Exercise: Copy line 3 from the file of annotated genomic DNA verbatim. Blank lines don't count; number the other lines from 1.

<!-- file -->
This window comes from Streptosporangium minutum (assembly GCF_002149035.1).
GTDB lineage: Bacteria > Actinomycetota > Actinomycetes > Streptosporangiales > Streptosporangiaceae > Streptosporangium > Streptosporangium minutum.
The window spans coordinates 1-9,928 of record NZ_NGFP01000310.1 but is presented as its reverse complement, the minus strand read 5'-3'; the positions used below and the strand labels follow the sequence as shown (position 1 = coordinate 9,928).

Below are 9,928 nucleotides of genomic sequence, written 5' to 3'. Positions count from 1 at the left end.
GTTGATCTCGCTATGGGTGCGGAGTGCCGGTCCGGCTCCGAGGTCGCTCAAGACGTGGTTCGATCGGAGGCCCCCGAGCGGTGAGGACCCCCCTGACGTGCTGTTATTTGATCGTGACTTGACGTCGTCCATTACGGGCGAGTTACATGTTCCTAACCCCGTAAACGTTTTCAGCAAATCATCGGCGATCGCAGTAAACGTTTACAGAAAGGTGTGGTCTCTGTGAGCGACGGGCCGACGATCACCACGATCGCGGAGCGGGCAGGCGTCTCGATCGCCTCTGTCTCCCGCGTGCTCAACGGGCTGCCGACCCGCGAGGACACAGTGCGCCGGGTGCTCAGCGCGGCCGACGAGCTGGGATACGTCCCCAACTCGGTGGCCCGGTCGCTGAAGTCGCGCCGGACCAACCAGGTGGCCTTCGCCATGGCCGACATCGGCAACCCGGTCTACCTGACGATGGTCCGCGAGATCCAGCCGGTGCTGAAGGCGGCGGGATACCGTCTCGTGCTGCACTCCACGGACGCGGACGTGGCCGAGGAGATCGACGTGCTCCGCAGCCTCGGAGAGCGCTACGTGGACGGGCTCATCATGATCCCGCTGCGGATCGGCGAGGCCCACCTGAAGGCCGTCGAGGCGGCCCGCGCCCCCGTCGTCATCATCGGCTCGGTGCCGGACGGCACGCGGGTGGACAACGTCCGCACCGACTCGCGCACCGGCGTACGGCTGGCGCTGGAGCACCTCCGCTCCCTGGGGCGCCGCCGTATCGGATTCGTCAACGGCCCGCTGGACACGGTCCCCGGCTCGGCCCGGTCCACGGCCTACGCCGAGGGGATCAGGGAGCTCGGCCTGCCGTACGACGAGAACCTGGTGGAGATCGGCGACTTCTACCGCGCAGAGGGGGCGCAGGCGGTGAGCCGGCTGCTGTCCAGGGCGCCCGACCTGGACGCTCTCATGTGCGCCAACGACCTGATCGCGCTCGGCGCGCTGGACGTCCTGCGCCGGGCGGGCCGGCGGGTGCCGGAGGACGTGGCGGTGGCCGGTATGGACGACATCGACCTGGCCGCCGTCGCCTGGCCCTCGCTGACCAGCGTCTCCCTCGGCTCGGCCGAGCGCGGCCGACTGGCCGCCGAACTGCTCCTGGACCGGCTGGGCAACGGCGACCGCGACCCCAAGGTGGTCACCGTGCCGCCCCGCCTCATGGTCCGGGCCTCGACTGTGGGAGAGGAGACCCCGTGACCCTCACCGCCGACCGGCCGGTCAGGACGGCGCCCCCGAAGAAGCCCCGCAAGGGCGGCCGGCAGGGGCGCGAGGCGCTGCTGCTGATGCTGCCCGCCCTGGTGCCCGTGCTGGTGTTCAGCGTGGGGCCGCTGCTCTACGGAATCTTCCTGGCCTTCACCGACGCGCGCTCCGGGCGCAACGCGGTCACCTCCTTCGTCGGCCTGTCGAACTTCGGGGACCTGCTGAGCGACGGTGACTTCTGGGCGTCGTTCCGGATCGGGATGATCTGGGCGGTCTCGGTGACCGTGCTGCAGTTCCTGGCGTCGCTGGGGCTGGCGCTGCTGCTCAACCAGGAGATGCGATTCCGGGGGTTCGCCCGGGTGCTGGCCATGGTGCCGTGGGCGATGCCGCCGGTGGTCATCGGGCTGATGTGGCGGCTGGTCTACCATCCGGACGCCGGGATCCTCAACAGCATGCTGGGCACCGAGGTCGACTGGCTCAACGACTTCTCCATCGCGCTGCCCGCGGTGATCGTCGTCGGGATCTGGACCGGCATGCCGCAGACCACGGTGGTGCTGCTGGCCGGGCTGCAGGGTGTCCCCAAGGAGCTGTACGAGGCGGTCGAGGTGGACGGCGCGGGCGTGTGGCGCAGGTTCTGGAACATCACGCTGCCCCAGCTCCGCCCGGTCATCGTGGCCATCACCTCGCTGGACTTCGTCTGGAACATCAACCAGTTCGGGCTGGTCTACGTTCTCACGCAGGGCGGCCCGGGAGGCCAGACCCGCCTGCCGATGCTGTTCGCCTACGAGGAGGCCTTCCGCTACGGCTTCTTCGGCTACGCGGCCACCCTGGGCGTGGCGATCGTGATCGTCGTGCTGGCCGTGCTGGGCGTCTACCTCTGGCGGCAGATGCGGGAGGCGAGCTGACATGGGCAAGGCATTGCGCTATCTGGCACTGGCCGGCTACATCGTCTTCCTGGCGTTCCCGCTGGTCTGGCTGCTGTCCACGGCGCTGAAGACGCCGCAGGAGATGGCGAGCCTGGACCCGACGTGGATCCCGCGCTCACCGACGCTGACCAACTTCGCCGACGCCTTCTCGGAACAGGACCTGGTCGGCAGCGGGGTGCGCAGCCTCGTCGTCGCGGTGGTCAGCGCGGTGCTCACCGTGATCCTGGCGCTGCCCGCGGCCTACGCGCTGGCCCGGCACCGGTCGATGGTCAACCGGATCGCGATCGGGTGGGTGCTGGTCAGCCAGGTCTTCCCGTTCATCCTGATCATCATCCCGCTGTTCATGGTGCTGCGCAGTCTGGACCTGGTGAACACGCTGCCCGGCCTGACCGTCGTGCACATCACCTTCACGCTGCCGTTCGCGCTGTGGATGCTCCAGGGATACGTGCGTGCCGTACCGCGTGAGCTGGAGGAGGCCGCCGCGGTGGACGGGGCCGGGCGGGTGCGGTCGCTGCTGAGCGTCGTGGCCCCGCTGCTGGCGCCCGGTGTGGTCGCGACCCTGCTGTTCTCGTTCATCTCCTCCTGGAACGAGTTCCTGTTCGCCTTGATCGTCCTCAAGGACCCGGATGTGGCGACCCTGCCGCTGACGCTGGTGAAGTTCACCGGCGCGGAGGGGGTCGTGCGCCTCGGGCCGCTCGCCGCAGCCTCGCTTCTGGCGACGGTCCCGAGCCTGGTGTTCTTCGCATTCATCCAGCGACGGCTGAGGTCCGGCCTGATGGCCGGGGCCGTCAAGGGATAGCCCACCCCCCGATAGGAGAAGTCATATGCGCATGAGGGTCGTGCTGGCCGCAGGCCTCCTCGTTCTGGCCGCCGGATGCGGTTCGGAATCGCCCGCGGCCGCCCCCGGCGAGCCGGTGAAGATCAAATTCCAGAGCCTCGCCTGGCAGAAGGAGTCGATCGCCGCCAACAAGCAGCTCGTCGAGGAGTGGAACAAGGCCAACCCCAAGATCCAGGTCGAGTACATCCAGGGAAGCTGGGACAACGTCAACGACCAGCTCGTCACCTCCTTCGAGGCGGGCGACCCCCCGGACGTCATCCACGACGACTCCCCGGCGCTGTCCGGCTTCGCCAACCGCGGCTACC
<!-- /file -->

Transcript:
The window spans coordinates 1-9,928 of record NZ_NGFP01000310.1 but is presented as its reverse complement, the minus strand read 5'-3'; the positions used below and the strand labels follow the sequence as shown (position 1 = coordinate 9,928).